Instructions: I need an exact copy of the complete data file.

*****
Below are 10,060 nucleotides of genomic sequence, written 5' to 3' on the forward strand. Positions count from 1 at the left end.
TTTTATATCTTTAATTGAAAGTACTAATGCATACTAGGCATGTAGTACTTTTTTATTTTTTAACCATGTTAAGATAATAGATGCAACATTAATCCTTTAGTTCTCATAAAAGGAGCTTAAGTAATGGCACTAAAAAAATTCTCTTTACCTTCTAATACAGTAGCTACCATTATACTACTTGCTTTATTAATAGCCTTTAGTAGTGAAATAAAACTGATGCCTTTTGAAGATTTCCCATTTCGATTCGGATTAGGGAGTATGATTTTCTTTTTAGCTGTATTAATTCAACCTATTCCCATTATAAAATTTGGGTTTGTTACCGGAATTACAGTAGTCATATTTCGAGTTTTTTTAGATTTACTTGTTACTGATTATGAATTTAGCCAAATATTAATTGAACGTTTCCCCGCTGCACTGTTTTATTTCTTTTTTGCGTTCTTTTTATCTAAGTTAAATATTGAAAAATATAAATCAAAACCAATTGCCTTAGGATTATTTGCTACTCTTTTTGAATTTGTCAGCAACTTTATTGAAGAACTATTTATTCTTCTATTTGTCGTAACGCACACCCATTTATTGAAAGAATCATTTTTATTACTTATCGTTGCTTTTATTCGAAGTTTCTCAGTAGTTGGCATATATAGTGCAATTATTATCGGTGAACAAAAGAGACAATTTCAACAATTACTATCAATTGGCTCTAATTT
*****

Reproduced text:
Below are 10,060 nucleotides of genomic sequence, written 5' to 3' on the forward strand. Positions count from 1 at the left end.
TTTTATATCTTTAATTGAAAGTACTAATGCATACTAGGCATGTAGTACTTTTTTATTTTTTAACCATGTTAAGATAATAGATGCAACATTAATCCTTTAGTTCTCATAAAAGGAGCTTAAGTAATGGCACTAAAAAAATTCTCTTTACCTTCTAATACAGTAGCTACCATTATACTACTTGCTTTATTAATAGCCTTTAGTAGTGAAATAAAACTGATGCCTTTTGAAGATTTCCCATTTCGATTCGGATTAGGGAGTATGATTTTCTTTTTAGCTGTATTAATTCAACCTATTCCCATTATAAAATTTGGGTTTGTTACCGGAATTACAGTAGTCATATTTCGAGTTTTTTTAGATTTACTTGTTACTGATTATGAATTTAGCCAAATATTAATTGAACGTTTCCCCGCTGCACTGTTTTATTTCTTTTTTGCGTTCTTTTTATCTAAGTTAAATATTGAAAAATATAAATCAAAACCAATTGCCTTAGGATTATTTGCTACTCTTTTTGAATTTGTCAGCAACTTTATTGAAGAACTATTTATTCTTCTATTTGTCGTAACGCACACCCATTTATTGAAAGAATCATTTTTATTACTTATCGTTGCTTTTATTCGAAGTTTCTCAGTAGTTGGCATATATAGTGCAATTATTATCGGTGAACAAAAGAGACAATTTCAACAATTACTATCAATTGGCTCTAATTT